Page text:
Construction of the controversial Seabrook, N.H., nuclear power plant could be resumed as early as next week as a result of a decision yesterday by the Environmental Protection Agency.
EPA Administrator Douglas Costle yesterday reaffirmed the agency's earlier decision that the plant's planned open ocean cooling system complies with the Clean Water Act.
The Nuclear Regulatory Commission halted construction of the $2.3 billion facility - New Hampshire's first atomic power plant - on July 21 to give the EPA time to evaluate the cooling system and to give the NRC time to look at possible alternative sites for the plant.
NRC spokesman Carl Stoiber said yesterday that the commission will now give the parties involved until noon Wednesday to submit their comments on the EPA determination. Shortly after that, Stoiber said, the NRC will decide whether to allow construction of the plant to resume.
Only hours after yesterday's EPA announcement, both Public Service of New Hampshire - the utility building the plant - and the NRC staff filed their comments. Both called on the commission to allow construction on the twin-reactor, 2,300-megawatt unit to resume.
The EPA decision came as a shock to environmental groups that have fought the power plant in the courts and through regulatory boards for eight years. Spokesmen for the groups say they will meet soon to decide whether to again appeal the EPA decision.
The Clamshell Alliance, a coalition of the antinuclear power groups that has held two mass demonstrations at the plant site, attacked the EPA decision, saying it was "a serious, even tragic, violation of the responsibilities given the EPA by the American people. [It was] made with unprecedented haste in a politically charged atmosphere." Alliance sources said the group is now considering further civil disobedience protests.
"If construction is allowed to resume, citizens around the nation will be forced to conclude we have no meaningful recourse through the regulatory agencies," said spokeswoman Sharon Tracy.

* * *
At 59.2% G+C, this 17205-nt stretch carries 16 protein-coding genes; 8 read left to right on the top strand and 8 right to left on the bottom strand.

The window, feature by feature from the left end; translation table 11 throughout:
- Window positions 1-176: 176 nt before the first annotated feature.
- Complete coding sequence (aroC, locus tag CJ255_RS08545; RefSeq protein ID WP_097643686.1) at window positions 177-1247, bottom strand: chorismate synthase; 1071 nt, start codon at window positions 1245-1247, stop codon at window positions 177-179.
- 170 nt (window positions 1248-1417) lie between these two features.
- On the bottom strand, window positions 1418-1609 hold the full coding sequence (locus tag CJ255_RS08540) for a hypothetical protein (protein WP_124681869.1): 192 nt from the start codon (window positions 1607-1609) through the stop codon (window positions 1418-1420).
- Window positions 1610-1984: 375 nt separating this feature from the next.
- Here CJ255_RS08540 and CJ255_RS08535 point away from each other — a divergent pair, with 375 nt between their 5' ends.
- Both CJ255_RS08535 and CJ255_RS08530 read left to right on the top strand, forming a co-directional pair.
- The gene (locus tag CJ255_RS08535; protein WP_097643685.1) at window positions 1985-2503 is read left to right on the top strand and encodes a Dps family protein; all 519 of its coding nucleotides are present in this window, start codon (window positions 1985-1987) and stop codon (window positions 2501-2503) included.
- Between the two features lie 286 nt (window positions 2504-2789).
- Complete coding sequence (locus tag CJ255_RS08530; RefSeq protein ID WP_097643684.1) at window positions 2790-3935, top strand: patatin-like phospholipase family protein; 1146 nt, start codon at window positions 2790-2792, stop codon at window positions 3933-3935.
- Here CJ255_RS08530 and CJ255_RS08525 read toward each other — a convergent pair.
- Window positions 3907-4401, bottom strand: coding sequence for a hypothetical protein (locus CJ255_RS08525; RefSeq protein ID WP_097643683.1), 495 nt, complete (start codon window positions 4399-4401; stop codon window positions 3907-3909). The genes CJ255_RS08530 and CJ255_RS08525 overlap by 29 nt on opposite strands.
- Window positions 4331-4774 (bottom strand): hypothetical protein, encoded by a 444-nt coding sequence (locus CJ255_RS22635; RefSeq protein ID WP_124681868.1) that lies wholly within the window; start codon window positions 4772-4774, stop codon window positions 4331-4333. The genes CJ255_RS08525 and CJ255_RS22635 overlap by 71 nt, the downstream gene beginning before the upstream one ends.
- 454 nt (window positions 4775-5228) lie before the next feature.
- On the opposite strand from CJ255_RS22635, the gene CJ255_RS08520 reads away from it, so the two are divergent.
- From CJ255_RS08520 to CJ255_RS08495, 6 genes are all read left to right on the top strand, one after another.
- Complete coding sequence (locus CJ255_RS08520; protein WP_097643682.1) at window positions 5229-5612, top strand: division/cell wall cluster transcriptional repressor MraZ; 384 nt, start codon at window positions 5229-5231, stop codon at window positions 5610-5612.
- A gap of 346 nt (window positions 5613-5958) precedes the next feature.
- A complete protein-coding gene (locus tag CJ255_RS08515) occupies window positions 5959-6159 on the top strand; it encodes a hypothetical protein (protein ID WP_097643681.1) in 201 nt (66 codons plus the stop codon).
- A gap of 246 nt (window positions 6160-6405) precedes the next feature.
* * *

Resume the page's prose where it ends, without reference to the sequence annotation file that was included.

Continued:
Environmental groups claim the cooling system in question which will discharge water heated to 39 degrees above that of the ocean, is detrimental to the prolific marine life in the estuary off the tiny coastal community of Seabrook. Costle disagreed, saying the system, which utilizes 25-mile-long tunnels to carry ocean water to and from the plant, "would not have a significant effect" on the "population of fish, shellfish and wildlife in and on the receiving waters."
Pro-nuclear forces were jubilant.
"I'm on cloud nine," said New Hampshire Gov. Meldrim Thomson, an advocate of the Seabrook plant who went to Washington this week to voice his support for the project. "All our sky is bright and sunny and every cloud in New Hampshire has a silver lining now . . ."
"We're delighted: we're very, very happy," said Gordon McKenney of PSNH, the utility that has invested more than $400 million in the project. Company officials say the delays have cost PSNH about $15 million a month. He said appeals by environmentalists were nothing but "legal harassment."
Delays have also meant layoffs of about 1,800 workers at the site. A suit filed by the New Hampshire Building and Construction Trades Council aimed at heading off the work stopage order failed in a federal court in Washington.
But another unresolved issue is the NRC search for alternative sites. Hearings on possible new sites for the plant are scheduled for October.
"The alternate site issue is very difficult one" said attorney Robert Backus, representing the environmentalists. "[It] is not going to easily be ignored. The Public Service Co. has a Burger King approach - they want to do it their way."
He noted that the NRC must also consider environmentalists' claims that the Seabrook site is subject to earthquakes. "It's not clear to me that the commission is going to stop looking for alternative sites," he said.
But an editorial by William Loeb, publisher of the powerful statewide daily newspaper, the Manchester Union Leader, said:
"Any further delays by the commission would be further evidence of malice and a determination by the Carter administration to stop the Seabrook plant."